“Alongside our famous individualism,” he said, “there’s another ingredient in the American saga: a belief that we are connected as one people. If there’s a child on the South Side of Chicago who can’t read, that matters to me, even if it’s not my child. If there’s a senior citizen somewhere who can’t pay for her prescription and has to choose between medicine and the rent, that makes my life poorer, even if it’s not my grandmother. . . . It’s that fundamental belief — I am my brother’s keeper, I am my sister’s keeper — that makes this country work. It’s what allows us to pursue our individual dreams, yet still come together as a single American family. ‘E pluribus unum.’ Out of many, one.”

    This is perhaps the most spiritual political statement uttered this entire campaign. It should be the starting point for the rebranding of the Democratic Party. For it is only with such real “moral values,” from which spring clear political priorities, that you can counter Bush’s divisive religiosity — and win back America’s value voters.

    One word of caution to all Democratic presidential wannabes: Don’t hop on the moral-values bandwagon just so you don’t miss out on the Next Big Thing in political trends. Because therein lies more poll-tested defeat and disappointment. And haven’t we had enough of that?

  2. #2

    Re: Ariana Huffington on "moral values"

    Interesting article, Nick.

    Quote Originally Posted by Article
    FDR gave expression to the moral principle that should be animating Democrats when he said that “the test of our progress is not whether we add more to the abundance of those who have much; it is whether we provide enough for those who have too little.” Isn’t this the exact opposite of the immoral credo that animates Bush Republicans?
    The idea of holding FDR up as the epitome of Democratic moralism is extremely telling. Not only was FDR a supporter of Stalin who had several pro-Soviet propaganda films comissioned; and not only was he the one who withheld warning from our boys in Pearl Harbor to ensure that he'd have enough support to bring the country into the war, only later to turn the blame on the very generals whom he'd betrayed; but this kind of socialistic drivel being quoted from the man illustrates his digusting and repugnant appeals to emotion. Read Atlas Shrugged and you'll have a clear understanding of why you should cringe when you hear politicians talking like this.

  3. #3

    Re: Ariana Huffington on "moral values"

    Atlas Shrugged is a novel. Ayn Rand is interesting but not someone I agree with.

    And you're just nuts. Sorry, but I don't know how else to put it.

  4. #4

    Re: Ariana Huffington on "moral values"

    Re: Atlas Shrugged
    Yes, it's a novel, but it gives one of the clearest step-by-step illustrations of the process of production and the destruction thereof by government interference in the pursuit of altruism. It's like a treatise wrapped in fiction.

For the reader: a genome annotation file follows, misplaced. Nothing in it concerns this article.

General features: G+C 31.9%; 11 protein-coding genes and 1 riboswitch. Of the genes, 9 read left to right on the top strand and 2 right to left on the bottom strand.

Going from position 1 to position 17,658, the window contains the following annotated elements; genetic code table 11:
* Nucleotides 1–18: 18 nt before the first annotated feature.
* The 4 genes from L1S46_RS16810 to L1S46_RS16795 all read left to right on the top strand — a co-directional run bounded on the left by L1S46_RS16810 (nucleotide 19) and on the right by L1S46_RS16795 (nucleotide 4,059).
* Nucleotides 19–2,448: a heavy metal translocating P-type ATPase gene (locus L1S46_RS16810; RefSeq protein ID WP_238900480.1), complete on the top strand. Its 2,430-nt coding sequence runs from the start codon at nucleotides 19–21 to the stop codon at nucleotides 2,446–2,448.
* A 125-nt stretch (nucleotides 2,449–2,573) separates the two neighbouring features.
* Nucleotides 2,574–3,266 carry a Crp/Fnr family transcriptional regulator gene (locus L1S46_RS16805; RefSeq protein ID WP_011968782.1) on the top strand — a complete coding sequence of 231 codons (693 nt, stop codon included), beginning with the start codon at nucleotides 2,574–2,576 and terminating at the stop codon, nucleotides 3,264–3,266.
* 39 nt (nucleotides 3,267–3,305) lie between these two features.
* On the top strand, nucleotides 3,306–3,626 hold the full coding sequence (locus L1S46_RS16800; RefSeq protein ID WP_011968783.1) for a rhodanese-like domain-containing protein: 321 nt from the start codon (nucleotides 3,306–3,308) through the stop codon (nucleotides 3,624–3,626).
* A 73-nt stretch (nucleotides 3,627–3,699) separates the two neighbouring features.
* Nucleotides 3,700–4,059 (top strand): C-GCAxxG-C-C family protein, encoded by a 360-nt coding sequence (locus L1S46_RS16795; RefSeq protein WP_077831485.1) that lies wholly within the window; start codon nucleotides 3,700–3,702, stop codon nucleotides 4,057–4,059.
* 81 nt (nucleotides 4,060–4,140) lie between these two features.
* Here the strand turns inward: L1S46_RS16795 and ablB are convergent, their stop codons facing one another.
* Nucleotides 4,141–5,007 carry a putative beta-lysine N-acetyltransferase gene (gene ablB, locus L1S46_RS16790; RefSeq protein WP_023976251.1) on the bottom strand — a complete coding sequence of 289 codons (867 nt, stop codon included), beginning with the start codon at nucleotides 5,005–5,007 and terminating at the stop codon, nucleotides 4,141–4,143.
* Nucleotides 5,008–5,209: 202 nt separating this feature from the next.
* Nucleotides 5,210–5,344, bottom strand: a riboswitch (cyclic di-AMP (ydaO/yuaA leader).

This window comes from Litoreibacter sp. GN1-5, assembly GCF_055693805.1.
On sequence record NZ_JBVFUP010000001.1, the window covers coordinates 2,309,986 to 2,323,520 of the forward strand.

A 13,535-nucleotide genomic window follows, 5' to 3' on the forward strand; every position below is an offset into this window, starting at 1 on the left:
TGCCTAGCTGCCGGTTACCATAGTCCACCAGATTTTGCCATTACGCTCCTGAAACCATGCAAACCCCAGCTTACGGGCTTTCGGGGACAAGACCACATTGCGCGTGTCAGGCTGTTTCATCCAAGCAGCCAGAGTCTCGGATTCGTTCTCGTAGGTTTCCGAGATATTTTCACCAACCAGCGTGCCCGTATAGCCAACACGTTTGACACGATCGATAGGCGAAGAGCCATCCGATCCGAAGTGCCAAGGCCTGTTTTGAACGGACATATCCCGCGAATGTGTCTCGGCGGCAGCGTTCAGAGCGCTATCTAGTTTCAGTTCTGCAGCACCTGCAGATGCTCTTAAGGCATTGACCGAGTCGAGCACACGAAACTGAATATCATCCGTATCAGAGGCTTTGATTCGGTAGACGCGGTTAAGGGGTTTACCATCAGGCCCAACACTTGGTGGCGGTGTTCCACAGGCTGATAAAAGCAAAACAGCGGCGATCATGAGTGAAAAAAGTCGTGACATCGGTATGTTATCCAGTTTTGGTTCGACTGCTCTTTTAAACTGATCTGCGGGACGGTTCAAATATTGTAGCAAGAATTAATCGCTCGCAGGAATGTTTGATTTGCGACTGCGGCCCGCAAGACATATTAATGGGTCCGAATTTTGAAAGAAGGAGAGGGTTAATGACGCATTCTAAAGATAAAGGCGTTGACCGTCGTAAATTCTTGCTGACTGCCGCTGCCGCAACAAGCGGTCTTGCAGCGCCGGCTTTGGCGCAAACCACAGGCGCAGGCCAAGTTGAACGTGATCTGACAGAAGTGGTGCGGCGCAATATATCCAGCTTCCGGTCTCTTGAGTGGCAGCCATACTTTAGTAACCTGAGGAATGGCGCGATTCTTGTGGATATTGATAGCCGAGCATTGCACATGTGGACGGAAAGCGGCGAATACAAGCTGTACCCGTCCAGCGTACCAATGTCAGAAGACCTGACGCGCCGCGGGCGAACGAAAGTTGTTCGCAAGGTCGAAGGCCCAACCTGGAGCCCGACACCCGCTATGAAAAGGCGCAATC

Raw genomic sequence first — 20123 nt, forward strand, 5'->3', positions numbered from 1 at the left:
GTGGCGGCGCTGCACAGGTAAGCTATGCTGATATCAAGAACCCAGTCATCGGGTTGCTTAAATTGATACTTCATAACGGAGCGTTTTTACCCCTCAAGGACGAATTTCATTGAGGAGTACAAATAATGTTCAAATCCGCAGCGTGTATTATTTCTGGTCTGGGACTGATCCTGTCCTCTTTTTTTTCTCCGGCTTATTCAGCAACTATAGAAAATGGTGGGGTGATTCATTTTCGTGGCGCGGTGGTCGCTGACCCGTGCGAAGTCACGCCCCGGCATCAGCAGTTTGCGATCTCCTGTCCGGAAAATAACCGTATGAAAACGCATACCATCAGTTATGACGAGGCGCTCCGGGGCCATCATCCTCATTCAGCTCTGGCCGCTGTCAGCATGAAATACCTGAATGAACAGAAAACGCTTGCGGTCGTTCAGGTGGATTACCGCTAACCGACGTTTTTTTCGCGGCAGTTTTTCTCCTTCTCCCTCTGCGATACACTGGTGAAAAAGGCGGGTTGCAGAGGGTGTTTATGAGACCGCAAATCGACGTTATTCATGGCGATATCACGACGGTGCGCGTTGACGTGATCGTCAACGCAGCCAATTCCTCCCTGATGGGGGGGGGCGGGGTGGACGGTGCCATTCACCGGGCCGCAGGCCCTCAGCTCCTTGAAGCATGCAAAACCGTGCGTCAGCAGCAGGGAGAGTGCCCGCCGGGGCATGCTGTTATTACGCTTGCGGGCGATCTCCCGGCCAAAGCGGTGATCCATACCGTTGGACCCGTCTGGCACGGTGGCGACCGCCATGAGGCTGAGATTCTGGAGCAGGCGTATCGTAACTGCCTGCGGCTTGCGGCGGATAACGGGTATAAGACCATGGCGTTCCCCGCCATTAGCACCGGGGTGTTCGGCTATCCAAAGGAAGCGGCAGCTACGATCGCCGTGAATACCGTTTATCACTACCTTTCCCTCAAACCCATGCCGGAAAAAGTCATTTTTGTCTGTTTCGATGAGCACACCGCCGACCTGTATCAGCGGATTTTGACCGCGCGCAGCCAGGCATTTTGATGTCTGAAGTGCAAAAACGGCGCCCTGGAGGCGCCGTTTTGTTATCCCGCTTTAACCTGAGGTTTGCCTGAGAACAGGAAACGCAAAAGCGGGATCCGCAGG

Re: being nuts
    Nuts about what? That FDR betrayed our forces at Pearl Harbor? If I'm nuts for thinking that, then the History channel (who did a documentary saying the same thing) and a slew of accomplished historians are nuts as well.

  5. #5

    Re: Ariana Huffington on "moral values"

    Quote Originally Posted by Brady Wright
    Re: Atlas Shrugged
    Yes, it's a novel, but it gives one of the clearest step-by-step illustrations of the process of production and the destruction thereof by government interference in the pursuit of altruism. It's like a treatise wrapped in fiction.
    uh. . .ever read 1984 Brady?
    John DeBorde

    Composer of Music for Film, TV and Interactive Media

  6. #6

    Re: Ariana Huffington on "moral values"

    Most definitely. Great book. Why?

  7. #7

    Re: Ariana Huffington on "moral values"

    So, Brady....The History Channel is an accurate source of historical facts now??

    Umm.....hmm......ok.....

    If that's where you get your facts.....then you ARE nuts!

  8. #8

    Wink Re: Ariana Huffington on "moral values"

    Better than the Art Bell show, which is where alot of facts 'round these parts seem to come from.

  9. #9

    Re: Ariana Huffington on "moral values"

    I saw the History Channel show about Pearl Harbor and FDR: it stated that FDR was not aware of the impending attack, though he was aware of threats of war. The Japanese diplomats in DC did not inform him.

    A large number of people publically supported Stalin so long as he opposed Hitler. Western leaders, including Churchill and DeGaul, were forced to support him in the hopes he wouldn't support the party's rise. FDR and the others privately despised him.

  10. #10

    Re: Ariana Huffington on "moral values"

    Quote Originally Posted by andreas
    So, Brady....The History Channel is an accurate source of historical facts now??

    Umm.....hmm......ok.....

    If that's where you get your facts.....then you ARE nuts!
    No, I learned about this long before the History Channel finnaly did their piece. It's been known for a long time. But why do you say it like that? Are you implying the History Channel is some kind of cable equivelant to Weekly World News? Give me a break!

    Quote Originally Posted by Jake Johnson
    I saw the History Channel show about Pearl Harbor and FDR: it stated that FDR was not aware of the impending attack, though he was aware of threats of war. The Japanese diplomats in DC did not inform him.
    Okay, maybe that’s so, I haven’t seen the History Channel piece personally, I was told about it by a friend of mine. He told me it was in line with all the research that had been done but that you’d never hear about on the major media (because it IS biased toward the left). But since I haven’t seen it myself, I can’t argue about that. The fact remains that there is overwhelming evidence that Roosevelt did know (or at least had no excuse NOT to know) and what’s more, all of his actions are consistent with him trying to ensure that the attack was successful.

    Quote Originally Posted by Jake Johnson
    A large number of people publically supported Stalin so long as he opposed Hitler. Western leaders, including Churchill and DeGaul, were forced to support him in the hopes he wouldn't support the party's rise. FDR and the others privately despised him.
    That doesn’t explain why he commissioned propaganda films that completely misrepresented things in the USSR. And how do you know he despised him?